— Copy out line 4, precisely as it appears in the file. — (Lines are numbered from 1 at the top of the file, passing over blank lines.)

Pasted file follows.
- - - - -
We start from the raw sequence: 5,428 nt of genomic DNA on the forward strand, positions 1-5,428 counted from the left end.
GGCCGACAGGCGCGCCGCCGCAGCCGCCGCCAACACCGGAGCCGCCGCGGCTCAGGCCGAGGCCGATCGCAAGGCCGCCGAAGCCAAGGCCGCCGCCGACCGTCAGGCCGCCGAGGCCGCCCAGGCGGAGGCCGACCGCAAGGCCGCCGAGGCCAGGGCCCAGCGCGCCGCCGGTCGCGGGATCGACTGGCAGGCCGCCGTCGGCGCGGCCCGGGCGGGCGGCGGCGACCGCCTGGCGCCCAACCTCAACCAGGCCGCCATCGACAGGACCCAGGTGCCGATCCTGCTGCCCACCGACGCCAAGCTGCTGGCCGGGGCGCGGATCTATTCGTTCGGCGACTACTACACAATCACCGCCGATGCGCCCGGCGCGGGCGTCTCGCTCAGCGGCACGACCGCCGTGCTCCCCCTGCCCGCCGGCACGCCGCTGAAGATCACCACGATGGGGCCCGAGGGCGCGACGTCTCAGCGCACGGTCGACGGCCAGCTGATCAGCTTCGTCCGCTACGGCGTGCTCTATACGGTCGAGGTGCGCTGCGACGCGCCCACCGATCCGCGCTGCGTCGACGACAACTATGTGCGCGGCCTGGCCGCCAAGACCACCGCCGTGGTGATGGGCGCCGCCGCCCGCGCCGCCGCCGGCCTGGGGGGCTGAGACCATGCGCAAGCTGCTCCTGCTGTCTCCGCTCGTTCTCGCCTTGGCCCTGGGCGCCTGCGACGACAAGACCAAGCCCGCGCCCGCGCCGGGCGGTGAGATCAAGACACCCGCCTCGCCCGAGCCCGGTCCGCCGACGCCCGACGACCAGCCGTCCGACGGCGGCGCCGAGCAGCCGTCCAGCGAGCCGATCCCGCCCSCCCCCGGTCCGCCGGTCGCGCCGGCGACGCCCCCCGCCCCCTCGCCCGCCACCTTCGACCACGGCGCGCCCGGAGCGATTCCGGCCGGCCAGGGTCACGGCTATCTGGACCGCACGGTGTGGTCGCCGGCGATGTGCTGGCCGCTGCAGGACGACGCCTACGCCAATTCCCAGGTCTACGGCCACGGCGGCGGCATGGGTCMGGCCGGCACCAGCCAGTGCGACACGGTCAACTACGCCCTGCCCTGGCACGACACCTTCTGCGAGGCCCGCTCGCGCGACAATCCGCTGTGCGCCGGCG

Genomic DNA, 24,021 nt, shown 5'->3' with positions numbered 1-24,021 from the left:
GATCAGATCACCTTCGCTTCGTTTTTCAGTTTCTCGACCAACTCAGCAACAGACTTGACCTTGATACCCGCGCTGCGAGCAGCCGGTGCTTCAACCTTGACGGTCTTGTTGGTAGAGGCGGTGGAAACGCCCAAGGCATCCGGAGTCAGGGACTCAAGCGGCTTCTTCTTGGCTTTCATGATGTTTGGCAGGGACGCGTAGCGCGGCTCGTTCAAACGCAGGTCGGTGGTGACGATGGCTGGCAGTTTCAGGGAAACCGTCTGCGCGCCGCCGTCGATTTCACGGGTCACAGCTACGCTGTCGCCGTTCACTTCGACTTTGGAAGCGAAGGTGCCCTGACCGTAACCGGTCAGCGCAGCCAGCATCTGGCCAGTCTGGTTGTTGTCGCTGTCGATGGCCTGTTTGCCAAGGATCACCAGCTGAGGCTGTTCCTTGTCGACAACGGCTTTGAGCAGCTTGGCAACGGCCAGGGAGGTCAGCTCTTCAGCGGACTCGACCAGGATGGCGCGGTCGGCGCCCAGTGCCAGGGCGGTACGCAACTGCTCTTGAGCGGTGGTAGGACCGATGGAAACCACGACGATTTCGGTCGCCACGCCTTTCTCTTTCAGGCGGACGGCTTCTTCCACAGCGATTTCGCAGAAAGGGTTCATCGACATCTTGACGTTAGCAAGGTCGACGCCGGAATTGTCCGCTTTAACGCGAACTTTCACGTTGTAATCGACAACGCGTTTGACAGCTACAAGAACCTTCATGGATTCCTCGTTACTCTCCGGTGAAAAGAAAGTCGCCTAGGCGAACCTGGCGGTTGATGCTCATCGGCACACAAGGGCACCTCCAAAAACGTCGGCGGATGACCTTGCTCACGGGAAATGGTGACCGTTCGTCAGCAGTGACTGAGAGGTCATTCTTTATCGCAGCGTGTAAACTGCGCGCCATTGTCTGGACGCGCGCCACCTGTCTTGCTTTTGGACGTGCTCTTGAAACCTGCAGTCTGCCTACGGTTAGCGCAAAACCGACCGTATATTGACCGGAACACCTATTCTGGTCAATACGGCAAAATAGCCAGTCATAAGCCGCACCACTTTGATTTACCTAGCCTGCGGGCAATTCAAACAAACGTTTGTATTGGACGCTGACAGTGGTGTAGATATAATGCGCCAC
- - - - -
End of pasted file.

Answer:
GATCAGATCACCTTCGCTTCGTTTTTCAGTTTCTCGACCAACTCAGCAACAGACTTGACCTTGATACCCGCGCTGCGAGCAGCCGGTGCTTCAACCTTGACGGTCTTGTTGGTAGAGGCGGTGGAAACGCCCAAGGCATCCGGAGTCAGGGACTCAAGCGGCTTCTTCTTGGCTTTCATGATGTTTGGCAGGGACGCGTAGCGCGGCTCGTTCAAACGCAGGTCGGTGGTGACGATGGCTGGCAGTTTCAGGGAAACCGTCTGCGCGCCGCCGTCGATTTCACGGGTCACAGCTACGCTGTCGCCGTTCACTTCGACTTTGGAAGCGAAGGTGCCCTGACCGTAACCGGTCAGCGCAGCCAGCATCTGGCCAGTCTGGTTGTTGTCGCTGTCGATGGCCTGTTTGCCAAGGATCACCAGCTGAGGCTGTTCCTTGTCGACAACGGCTTTGAGCAGCTTGGCAACGGCCAGGGAGGTCAGCTCTTCAGCGGACTCGACCAGGATGGCGCGGTCGGCGCCCAGTGCCAGGGCGGTACGCAACTGCTCTTGAGCGGTGGTAGGACCGATGGAAACCACGACGATTTCGGTCGCCACGCCTTTCTCTTTCAGGCGGACGGCTTCTTCCACAGCGATTTCGCAGAAAGGGTTCATCGACATCTTGACGTTAGCAAGGTCGACGCCGGAATTGTCCGCTTTAACGCGAACTTTCACGTTGTAATCGACAACGCGTTTGACAGCTACAAGAACCTTCATGGATTCCTCGTTACTCTCCGGTGAAAAGAAAGTCGCCTAGGCGAACCTGGCGGTTGATGCTCATCGGCACACAAGGGCACCTCCAAAAACGTCGGCGGATGACCTTGCTCACGGGAAATGGTGACCGTTCGTCAGCAGTGACTGAGAGGTCATTCTTTATCGCAGCGTGTAAACTGCGCGCCATTGTCTGGACGCGCGCCACCTGTCTTGCTTTTGGACGTGCTCTTGAAACCTGCAGTCTGCCTACGGTTAGCGCAAAACCGACCGTATATTGACCGGAACACCTATTCTGGTCAATACGGCAAAATAGCCAGTCATAAGCCGCACCACTTTGATTTACCTAGCCTGCGGGCAATTCAAACAAACGTTTGTATTGGACGCTGACAGTGGTGTAGATATAATGCGCCAC